Saturday, October 27, 2012

Fremont Eid al-Adha festival.

My wife was wondering about the commotion at our nearby park.  She had an event at the park the same time as the festival, thus, unexpectedly putting her in the center of a lot of congestion.  I was checking out the Chinese news agency, Xinhua, and came across a note that jogged my mind and pointed me to the event.  Xinhua has quite a collection of photos.  Dr. Wiki gives a description of Eid al-Adha here.  For Christians, this is a significant event also as it is a reminder of the Biblical story of Abraham when God tests him by asking him to sacrifice his son, Isaac, to prove Abraham's trust in God.  God stopped Abraham when it becomes apparent that he would be fully faithful.  Mohammed changed Abraham's son Isaac to Ishmael on retelling the story.

There is plenty of symbolism surrounding Isaac and Ishmael, so there is quite a difference in implied theology.  As Christians, we also view that a son had to be sacrificed to reconcile God with Man, and that this sacrifice that Abraham was willing to do was simply not sufficient.  Thus, God stops Abraham because God's only son, Jesus, would become the sacrifice on the cross to provide the hope of salvation to all people.

5 comments:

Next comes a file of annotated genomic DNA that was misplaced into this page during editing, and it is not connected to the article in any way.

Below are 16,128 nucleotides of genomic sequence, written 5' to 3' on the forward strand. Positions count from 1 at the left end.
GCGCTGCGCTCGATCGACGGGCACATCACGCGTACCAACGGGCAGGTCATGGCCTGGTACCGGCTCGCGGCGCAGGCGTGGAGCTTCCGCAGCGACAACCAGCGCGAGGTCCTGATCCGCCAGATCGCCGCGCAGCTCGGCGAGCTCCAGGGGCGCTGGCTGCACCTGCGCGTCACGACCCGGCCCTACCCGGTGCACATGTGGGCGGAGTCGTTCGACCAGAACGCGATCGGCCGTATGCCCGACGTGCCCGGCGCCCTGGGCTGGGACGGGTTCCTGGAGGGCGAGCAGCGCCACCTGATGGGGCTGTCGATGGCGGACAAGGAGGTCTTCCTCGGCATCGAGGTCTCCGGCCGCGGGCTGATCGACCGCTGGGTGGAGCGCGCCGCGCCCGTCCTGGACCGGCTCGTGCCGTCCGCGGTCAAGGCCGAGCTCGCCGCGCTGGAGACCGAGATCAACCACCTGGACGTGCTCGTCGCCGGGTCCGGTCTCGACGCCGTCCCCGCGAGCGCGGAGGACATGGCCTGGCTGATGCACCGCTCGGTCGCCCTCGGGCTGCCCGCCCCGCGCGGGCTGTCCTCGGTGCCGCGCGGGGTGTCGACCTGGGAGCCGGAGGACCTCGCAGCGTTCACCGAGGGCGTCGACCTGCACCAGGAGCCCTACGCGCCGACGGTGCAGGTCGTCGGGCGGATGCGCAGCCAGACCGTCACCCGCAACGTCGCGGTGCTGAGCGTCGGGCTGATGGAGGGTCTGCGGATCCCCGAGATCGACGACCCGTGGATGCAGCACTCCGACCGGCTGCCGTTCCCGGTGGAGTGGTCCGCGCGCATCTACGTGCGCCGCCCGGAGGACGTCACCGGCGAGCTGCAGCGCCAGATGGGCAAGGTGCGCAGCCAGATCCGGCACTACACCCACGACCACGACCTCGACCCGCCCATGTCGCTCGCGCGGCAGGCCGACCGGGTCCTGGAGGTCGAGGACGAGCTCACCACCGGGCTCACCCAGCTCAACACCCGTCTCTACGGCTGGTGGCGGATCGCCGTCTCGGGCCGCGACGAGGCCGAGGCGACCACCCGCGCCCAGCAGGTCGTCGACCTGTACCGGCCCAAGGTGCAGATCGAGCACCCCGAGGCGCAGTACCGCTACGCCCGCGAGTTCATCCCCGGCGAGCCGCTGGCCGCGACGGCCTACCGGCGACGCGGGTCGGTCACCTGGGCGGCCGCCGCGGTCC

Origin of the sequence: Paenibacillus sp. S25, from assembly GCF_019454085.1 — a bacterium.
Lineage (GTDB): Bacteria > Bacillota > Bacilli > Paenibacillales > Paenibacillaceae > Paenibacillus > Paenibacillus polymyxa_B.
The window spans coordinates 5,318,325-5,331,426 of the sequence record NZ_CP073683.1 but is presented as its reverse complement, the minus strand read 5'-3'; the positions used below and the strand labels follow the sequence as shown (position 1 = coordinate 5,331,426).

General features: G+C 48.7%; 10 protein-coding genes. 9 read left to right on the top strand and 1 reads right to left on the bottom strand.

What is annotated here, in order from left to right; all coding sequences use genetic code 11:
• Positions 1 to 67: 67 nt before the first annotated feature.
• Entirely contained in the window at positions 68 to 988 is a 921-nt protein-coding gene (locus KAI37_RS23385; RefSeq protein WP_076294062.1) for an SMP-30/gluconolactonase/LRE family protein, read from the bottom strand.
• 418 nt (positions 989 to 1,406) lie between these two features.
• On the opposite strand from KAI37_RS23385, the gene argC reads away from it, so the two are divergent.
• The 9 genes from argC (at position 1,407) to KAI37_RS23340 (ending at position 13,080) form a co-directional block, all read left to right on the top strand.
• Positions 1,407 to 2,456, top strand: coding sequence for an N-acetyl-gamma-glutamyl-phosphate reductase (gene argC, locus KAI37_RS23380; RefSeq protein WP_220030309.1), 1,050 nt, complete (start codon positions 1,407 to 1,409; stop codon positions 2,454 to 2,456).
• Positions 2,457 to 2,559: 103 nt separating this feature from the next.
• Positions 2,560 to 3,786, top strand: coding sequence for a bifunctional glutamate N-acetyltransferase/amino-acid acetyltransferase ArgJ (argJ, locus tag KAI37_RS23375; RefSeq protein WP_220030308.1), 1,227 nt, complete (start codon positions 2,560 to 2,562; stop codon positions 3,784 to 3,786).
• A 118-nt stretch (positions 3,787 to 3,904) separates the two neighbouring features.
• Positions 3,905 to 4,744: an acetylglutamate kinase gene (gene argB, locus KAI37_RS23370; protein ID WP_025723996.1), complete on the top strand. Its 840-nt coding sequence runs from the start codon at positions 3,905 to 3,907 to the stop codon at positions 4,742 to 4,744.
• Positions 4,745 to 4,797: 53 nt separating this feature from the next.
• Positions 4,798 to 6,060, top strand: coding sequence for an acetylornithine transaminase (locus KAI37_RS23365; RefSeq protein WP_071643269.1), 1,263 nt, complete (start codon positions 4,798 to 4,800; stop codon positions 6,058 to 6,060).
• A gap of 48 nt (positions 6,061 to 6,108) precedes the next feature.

Ursula said...

God dammit, Looney. If there was one story line I hated as a child (still do) it's that of Abraham. Not only did he take his son like a lamb to slaughter but himself too. If I'd been his wife I'd divorced him on the spot. Not just because no child of mine is put on an altar to test my man's faith in anything but because I would not wish to be with a man who needs to prove anything to anyone.

U

Delirious said...

I'm wondering if in their version, Isaac spares his son. And what is their take on the symbolism?

Looney said...

@U, I am skeptical of that comment. The man who does not need to "prove anything to anyone" is a deadbeat.

According to some recently discovered Ugaritic documents, Sarah found a divorce lawyer, but the Canaanite court just laughed at her for trying to get a divorce when she was 96 years old.

Looney said...

@Delirious, there doesn't seem to be much symbolism in the Koran directly. My sense is that Islam is more about the rituals than the symbolism.

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